Malaysia urged to extend Tuesday deadline
MANILA (2nd UPDATE) - A cousin of Sulu Sultan Jamalul Kiram has reportedly been arrested by Malaysian police in the island of Sabah, Malaysia.
Salib Asaral, the sultan's cousin, is currently detained in the town of Lahad Datu, where over a hundred of the sultan's followers arrived by sea last February 9 to claim the island.
The Kiram clan confirmed Monday night that Salib has been arrested by Malaysian security forces.
The Philippines has sent a mercy ship to pick up scores of followers of Kiram who entered the Malaysian state of Sabah to press his territorial claims.
The "humanitarian ship" departed the southern-most Philippine island province of Tawi-Tawi before midnight and headed to Lahad Datu on Borneo island, where dozens of followers of Kiram have been locked in a tense stand-off with Malaysian authorities for two weeks.
The Filipinos have been holed up in a small coastal area of Lahad Datu town, where they have remained surrounded by security forces since February 12 as they pursue their claim to settle in the state, which used to be a part of the Sultanate of Sulu.
"As we have stated on countless occasions previously, we call on the entire group to go back to their homes and families, even at the same time, we are addressing the core issues they have raised," Philippines Foreign Secretary Albert del Rosario said in a statement on Sunday.
"Please do so for your own safety," he added.
Aboard the mercy ship were Filipino Muslim leaders, social workers and medical personnel, del Rosario's statement said, stressing that the government "was deeply concerned" about the presence of women among the group.
The Philippines informed Malaysia through its embassy in Manila of the move on Saturday, it added.
Del Rosario's statement said the group numbered some 180, with 30 armed escorts, although the sultan's spokesman, Abraham Idjirani, last week put the figure at 400, including 20 bearing arms.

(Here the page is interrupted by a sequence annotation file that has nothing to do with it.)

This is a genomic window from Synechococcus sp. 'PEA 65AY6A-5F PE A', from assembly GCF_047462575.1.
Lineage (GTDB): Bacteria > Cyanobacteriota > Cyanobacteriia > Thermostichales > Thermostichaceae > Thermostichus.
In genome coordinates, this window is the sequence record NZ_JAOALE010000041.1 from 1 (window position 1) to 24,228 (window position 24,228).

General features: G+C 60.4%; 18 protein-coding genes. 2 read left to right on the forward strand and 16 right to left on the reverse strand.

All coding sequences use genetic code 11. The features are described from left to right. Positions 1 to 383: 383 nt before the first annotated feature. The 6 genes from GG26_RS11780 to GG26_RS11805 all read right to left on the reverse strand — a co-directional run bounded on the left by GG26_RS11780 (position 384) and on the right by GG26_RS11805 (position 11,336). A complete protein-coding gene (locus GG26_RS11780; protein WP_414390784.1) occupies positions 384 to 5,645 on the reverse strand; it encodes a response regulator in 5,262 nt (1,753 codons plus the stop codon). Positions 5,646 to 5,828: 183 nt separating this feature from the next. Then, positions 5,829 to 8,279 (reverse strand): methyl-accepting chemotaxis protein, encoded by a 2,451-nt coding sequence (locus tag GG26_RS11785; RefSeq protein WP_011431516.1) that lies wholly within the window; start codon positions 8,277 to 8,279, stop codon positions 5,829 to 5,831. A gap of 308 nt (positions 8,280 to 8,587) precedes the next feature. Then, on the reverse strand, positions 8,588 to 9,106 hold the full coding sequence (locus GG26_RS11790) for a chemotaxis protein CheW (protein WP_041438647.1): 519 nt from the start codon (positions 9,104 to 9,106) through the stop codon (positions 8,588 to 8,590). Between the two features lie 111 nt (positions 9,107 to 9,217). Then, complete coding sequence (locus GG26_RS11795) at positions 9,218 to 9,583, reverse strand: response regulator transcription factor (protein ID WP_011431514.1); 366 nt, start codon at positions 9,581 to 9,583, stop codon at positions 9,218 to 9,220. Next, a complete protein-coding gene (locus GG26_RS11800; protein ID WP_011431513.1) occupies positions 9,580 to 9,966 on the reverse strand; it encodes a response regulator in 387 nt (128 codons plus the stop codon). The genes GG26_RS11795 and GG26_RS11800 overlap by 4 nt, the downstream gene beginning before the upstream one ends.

Idjirani said the sultan had given the Filipinos his blessing to reside in Sabah and they were determined to resist efforts to expel them.
The Islamic Sultanate of Sulu once controlled parts of Borneo, including the site of the stand-off, as well as southern Philippine islands.
The sultanate leased northern Borneo to Europeans in the 1870s. While the sultanate's authority gradually faded as Western colonial powers exerted their influence over the region, it continued to receive lease payments for Sabah.
Heirs to the sultanate still receive nominal annual compensation from Malaysia under a long-standing agreement. One of the demands from the sultan's followers is an increase in the amount of compensation paid.
On Monday, del Rosario urged Malaysia to extend the Tuesday deadline for the Sultan's followers to leave Sabah.
He met with Malaysian Ambassador to Manila Dato' Mohd Zamri Bin Mohd Kassim to renew Manila's request.
The DFA said the deadline extension is needed to convince the sultan's followers to leave the island voluntarily.
"We had a meeting this morning and we want to know some details regarding what is happening as far as the Filipinos in Sabah are concerned. We are still hoping they will come back to us with official confirmation," DFA spokesman Raul Hernandez said.
Del Rosario also urged Kuala Lumpur to allow the Philippine ship to dock at Lahad Datu to bring food to the Filipinos and fetch those who want to go home.
"The current plan is for that ship to be at the border. The Malaysian government will bring the Filipinos to Lahad Datu to our ship which will be anchored off the border," Hernandez said.
"We sent the ship to Lahad Datu on a humanitarian mission. We are deeply concerned about the presence of five women and other civilians in the group, and we urge them to board the ship without delay and return home," del Rosario said.
"We are getting mixed signals so we asked that Tuesday midnight deadline be officially confirmed," del Rosario said in a text message.
The meeting also tackled the situation of Filipinos in Sabah.
"We were trying to see how we could end this peacefully and expeditiously so we want also to be able to bring our ship close to Lahad Datu for the movement of the people there and to bring them back home and other civilians there. We are trying to convince them to board the ship and go home as soon as possible," Hernandez said. -- with reports from Ron Gagalac and Henry Omaga-Diaz, ABS-CBN News; Agence France-Presse